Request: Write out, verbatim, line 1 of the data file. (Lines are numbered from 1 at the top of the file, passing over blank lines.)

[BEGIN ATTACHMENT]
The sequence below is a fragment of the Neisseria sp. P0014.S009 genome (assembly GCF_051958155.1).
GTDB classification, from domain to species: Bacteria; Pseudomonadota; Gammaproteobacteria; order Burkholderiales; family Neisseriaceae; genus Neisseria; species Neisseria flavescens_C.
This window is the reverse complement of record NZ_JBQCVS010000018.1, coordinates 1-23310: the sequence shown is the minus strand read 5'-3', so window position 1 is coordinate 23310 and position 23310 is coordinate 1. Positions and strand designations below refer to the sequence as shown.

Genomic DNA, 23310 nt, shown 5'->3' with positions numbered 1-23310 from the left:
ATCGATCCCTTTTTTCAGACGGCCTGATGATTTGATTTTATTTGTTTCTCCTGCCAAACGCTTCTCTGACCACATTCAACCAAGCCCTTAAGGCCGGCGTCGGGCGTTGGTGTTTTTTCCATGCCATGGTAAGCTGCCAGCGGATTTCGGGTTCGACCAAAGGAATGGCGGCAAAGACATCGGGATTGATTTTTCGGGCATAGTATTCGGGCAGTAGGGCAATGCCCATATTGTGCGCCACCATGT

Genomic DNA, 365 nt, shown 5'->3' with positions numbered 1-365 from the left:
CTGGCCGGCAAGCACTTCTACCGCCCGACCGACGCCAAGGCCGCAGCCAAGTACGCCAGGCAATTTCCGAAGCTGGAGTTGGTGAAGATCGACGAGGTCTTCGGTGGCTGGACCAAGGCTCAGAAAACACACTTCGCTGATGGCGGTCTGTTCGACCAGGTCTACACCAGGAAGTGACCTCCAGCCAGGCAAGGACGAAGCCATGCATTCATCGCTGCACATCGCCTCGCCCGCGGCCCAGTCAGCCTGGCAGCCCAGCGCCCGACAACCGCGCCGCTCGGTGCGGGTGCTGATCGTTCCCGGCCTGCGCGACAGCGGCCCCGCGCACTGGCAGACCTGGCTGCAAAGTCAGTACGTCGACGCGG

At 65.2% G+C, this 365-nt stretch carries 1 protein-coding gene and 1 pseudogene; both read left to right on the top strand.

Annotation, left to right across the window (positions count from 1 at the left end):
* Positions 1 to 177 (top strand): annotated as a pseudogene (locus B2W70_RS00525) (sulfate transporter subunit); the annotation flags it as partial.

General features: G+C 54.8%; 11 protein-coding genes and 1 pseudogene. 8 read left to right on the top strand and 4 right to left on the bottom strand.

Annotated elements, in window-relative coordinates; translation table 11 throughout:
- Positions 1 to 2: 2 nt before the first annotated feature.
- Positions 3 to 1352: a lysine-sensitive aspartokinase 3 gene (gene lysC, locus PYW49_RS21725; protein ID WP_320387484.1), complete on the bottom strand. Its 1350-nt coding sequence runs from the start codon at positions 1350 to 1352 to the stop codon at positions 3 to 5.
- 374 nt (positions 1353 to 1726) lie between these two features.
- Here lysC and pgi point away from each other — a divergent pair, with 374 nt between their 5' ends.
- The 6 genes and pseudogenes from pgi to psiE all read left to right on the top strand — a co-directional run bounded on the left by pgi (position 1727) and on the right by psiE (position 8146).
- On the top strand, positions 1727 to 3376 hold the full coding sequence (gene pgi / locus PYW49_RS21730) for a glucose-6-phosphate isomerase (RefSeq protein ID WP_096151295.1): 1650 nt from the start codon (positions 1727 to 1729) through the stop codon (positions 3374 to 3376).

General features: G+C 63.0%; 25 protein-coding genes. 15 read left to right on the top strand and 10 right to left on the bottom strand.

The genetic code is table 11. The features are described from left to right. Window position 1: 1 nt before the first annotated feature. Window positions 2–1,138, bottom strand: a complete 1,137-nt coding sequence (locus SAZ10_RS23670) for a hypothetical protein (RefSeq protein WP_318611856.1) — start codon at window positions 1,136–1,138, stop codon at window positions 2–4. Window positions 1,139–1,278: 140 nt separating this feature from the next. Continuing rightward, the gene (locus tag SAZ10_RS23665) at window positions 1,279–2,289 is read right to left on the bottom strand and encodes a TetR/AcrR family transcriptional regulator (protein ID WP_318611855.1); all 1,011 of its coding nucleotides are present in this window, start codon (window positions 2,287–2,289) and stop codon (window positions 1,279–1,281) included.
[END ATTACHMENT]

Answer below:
The sequence below is a fragment of the Neisseria sp. P0014.S009 genome (assembly GCF_051958155.1).